International primary schools blocked by Dansk Folkeparti

There is widespread support for free English-language primary schools that can teach the children of foreign workers who cannot afford private options

A majority of Danes support publicly-funded international primary schools, but opposition from Dansk Folkeparti (DF) has scuppered any chance that they will be introduced.

According to a study by Momentum magazine – the official publication of the local government association KL – 53 percent of Danes think international primary schools are a good idea.

And despite the fact that 41 percent of DF voters support the schools, and only 35 percent oppose them, the party has refused to spend education funds on teaching in languages other than Danish.

Pay to learn in English
“The funds for international schools will be drawn from funds that would ordinarily be spent on primary schools,” DF’s schools spokesperson, Alex Ahrendtsen, told DR Nyheder. “I have a hard time understanding the justification when the young people and parents who need [the international education] are often affluent. They are foreign company directors who are used to paying [for education]. I have a hard time understanding why they should be offered a free service.”

READ MORE: Funding cut for private schools proposed

International primary schools cannot become a reality without the support of DF because the party voted in favour of the current primary school education law.

Any changes to this law will therefore need DF's approval, but as it is now, the government’s only alternative is to write a new law and seek a new parliamentary majority without DF.

International demand
The situation has frustrated local councils, politicians and primary schools, which have all argued that Denmark would benefit from providing international primary schools.

Tine Horowitz, the managing director of the Consortium for Global Talent, argues that not all foreigners in Denmark can afford the fees for private international schools, which is currently the only option for educating their children.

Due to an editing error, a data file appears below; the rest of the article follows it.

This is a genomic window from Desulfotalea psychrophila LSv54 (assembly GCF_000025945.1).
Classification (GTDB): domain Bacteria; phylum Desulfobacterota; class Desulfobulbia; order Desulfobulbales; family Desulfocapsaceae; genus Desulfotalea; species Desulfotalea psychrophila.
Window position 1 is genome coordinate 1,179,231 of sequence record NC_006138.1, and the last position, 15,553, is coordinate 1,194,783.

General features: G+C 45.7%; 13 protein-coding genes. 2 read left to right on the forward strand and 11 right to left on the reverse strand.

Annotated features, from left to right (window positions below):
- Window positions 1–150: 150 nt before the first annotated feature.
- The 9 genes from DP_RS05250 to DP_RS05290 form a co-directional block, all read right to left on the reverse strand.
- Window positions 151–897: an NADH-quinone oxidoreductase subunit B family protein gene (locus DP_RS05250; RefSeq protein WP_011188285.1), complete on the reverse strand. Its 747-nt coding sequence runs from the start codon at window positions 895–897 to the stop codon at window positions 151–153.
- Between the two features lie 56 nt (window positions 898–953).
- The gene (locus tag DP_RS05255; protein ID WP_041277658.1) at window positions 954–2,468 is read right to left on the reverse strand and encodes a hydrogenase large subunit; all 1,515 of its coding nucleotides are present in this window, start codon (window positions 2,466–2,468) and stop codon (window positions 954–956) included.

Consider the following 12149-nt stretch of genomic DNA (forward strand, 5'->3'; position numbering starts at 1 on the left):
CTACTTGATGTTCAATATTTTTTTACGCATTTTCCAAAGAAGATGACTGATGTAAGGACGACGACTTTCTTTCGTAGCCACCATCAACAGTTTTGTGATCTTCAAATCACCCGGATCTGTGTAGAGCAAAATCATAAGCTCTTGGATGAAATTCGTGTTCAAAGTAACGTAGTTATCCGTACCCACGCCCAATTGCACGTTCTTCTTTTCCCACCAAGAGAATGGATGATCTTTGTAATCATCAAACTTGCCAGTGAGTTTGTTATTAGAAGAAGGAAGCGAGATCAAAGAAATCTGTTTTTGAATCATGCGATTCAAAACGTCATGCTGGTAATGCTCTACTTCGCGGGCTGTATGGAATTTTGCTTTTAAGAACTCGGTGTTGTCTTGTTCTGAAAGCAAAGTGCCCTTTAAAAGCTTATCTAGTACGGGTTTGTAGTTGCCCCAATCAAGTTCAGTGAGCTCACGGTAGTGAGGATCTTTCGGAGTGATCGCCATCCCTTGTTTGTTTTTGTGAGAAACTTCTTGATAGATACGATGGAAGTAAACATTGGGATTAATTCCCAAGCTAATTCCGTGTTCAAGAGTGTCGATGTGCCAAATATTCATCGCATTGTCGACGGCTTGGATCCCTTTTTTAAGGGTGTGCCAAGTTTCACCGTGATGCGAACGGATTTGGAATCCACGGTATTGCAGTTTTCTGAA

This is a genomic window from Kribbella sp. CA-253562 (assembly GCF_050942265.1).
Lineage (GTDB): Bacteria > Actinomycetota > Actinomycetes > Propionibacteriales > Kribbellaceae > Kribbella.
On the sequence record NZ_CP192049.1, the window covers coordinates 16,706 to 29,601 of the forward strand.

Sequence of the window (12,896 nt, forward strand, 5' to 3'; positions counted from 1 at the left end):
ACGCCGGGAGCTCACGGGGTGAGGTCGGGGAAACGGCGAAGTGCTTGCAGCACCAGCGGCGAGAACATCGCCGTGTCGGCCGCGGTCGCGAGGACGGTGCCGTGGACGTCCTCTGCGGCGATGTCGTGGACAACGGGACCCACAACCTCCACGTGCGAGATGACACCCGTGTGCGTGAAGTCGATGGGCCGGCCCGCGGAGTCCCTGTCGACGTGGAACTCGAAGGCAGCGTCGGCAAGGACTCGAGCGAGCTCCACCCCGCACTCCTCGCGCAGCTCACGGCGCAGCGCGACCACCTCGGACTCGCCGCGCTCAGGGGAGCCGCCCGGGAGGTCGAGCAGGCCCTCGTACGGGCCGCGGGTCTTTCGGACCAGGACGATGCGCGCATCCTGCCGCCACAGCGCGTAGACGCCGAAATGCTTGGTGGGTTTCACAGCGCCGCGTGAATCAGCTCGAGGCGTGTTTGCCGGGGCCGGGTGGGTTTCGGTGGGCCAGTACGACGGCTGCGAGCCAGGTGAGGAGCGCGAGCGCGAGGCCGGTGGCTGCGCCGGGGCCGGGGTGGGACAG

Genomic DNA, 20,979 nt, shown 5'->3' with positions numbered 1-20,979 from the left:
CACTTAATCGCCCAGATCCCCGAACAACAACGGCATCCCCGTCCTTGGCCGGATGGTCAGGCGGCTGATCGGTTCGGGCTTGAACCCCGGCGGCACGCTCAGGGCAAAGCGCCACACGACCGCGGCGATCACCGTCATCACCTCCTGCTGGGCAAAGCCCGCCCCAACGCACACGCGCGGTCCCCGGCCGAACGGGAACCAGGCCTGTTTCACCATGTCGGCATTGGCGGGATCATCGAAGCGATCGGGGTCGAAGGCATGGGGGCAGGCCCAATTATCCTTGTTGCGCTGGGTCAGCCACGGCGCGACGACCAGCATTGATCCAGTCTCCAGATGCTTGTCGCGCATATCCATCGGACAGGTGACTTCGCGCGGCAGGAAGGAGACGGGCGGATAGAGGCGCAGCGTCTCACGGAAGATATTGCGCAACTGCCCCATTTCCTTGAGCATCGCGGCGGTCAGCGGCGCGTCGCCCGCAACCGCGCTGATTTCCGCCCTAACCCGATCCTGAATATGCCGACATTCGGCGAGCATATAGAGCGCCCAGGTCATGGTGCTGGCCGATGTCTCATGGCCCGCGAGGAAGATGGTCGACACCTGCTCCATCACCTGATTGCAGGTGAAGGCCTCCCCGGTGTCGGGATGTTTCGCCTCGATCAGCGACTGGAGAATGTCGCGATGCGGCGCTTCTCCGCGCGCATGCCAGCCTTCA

“It is incredibly important that people who are considering moving to Denmark are able to put their children in a good international school,” Horowitz told Momentum.

Expensive private options
Without state-funded options, the only alternatives for English-language primary school education are private international schools such as Copenhagen International School, where annual tuition for grades one to nine costs between 101,000 kroner and 120,000 kroner.

“That’s why it would be an incredible asset to have international lines in primary schools," Horowitz said. "It would also have the positive effect that foreigners would have a better understanding for the Danish language and culture.”

Kolding mayor Jørn Pedersen (Venstre) was disappointed by the decision not to include international primary schools in the recent education law, as it will impact his council’s ability to attract foreign workers.

“We need one because of the many foreign employees working for businesses near Kolding,” Pedersen told Momentum. “We are also challenged because our private international school had to close because the demand was not sufficient to turn a profit. That’s why we want to start an international line in the primary schools.”

Rise in English education
Despite the road-blocks in the primary school sector, English-language education is on the rise in Denmark and several upper-secondary schools – such as Hasseris Gymnasium in Aalborg – offer the International Baccalaureate program in English for free.

Next year a European School will open in Copenhagen for students ages five to 18 with teaching in both English and Danish. Copenhagen City Council is funding the Danish section and the EU is funding the English section.

READ MORE: New European School for Copenhagen

A new independent boarding school, (efterskole), is also opening next year where English will be the only language spoken, both in and out of class.

The year-long program at The International near Ringkøbing – which is open to primary school educated pupils before they start upper secondary – teaches the IGCSE program and prepares students for working and studying in an English-language environment.

“We already know that English is the primary language used in many Danish workplaces and educational centres,” headteacher Finn Tarpgaard stated in a press release. “[English] has become an essential tool.”